15 October 2007 | dromasca
a masterpiece for all ages (and politicians)
I did not expect a musical documentary to throw such an original perspective on history. It's not only a well documented and skilfully made film about one of the greatest pieces of music, but it's also a political and historical reflection about how Beethoven's symphony was confiscated, adopted, distorted, enrolled, marched, trumpeted, and used for all possible political purposes by all kind of political systems in history.
The 9th was a hymn of evil - it was named Bismarck symphony, it was the masterpiece of the Nazi regime which made out of Wagner and Beethoven the official composers of the 3rd Reich, it was broadcast through all Soviet Union in the first propaganda transmissions of radio Moscow, it got Chinese proletarian text to be sung under Mao, and was the official song of racist Rhodesia.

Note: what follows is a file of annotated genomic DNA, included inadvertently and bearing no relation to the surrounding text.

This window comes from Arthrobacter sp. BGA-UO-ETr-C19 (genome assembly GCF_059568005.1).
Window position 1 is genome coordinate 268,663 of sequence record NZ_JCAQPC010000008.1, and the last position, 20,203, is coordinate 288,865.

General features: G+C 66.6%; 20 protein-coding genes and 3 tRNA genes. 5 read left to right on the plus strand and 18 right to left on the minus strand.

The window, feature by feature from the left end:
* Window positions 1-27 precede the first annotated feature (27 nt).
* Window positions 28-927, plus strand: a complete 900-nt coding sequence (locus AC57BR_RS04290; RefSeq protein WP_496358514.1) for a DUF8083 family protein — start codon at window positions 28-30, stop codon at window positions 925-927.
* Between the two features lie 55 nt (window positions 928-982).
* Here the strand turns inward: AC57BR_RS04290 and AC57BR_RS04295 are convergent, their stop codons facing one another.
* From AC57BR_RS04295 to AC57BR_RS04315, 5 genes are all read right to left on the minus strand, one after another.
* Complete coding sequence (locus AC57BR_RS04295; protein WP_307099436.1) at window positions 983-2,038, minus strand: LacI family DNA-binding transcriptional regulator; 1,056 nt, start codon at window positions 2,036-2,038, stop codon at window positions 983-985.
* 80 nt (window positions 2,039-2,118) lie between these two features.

The 9th was also a hymn of Good when Europe chose it as its common symbol, when it sounded in the air and heats while the Berlin wall was falling in pieces and it is the 9th that aliens will first hear as the finest sample of Earth music when Voyager will reach the worlds no human has ever reached yet.
How it comes? What makes the same piece of music a symbol to be selected by good and evil? It's not only the music but it's also or mainly the genius of a composer who was as tormented and as contradictory as any human can be, and who sublimed in his music the contradictions and beauty of all mankind.